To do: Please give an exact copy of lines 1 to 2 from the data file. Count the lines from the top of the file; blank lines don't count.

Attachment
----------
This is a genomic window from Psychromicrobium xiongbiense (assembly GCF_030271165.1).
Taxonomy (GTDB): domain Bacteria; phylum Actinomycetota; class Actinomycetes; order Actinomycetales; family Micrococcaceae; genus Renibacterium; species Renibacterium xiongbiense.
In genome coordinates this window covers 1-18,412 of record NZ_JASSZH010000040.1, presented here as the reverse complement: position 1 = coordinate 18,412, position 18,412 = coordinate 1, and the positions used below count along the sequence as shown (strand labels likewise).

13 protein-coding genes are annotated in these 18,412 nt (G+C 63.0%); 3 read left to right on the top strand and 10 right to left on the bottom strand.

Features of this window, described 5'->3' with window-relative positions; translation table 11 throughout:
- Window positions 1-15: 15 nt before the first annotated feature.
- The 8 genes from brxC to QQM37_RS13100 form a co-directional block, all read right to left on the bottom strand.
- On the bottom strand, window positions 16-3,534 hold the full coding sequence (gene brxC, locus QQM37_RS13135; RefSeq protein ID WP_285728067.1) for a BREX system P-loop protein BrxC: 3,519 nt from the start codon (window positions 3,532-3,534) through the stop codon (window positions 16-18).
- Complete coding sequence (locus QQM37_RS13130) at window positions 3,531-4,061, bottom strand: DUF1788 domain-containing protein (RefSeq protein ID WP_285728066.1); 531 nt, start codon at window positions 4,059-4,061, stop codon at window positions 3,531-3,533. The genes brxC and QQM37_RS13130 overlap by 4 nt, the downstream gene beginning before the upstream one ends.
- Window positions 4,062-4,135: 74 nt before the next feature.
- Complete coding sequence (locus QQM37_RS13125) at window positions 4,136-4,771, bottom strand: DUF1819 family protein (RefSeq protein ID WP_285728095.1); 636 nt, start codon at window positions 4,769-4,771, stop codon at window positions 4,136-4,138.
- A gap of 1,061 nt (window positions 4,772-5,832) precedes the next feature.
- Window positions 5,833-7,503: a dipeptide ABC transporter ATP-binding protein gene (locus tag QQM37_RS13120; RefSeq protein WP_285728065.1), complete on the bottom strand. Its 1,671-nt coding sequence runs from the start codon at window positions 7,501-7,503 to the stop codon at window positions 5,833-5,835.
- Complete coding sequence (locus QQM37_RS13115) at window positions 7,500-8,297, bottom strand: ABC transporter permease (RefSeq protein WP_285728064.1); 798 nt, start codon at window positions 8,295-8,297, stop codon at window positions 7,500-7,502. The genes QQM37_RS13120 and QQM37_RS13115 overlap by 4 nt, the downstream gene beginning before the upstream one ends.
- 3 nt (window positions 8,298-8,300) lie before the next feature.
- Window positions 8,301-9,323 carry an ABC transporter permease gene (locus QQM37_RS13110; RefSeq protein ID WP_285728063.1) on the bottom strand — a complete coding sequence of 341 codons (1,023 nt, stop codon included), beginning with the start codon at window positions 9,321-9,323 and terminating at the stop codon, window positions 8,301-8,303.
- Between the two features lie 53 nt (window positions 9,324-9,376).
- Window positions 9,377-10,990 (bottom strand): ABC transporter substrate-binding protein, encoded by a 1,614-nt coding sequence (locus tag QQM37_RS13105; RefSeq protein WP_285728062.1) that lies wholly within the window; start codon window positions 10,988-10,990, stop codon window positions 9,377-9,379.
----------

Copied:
This is a genomic window from Psychromicrobium xiongbiense (assembly GCF_030271165.1).
Taxonomy (GTDB): domain Bacteria; phylum Actinomycetota; class Actinomycetes; order Actinomycetales; family Micrococcaceae; genus Renibacterium; species Renibacterium xiongbiense.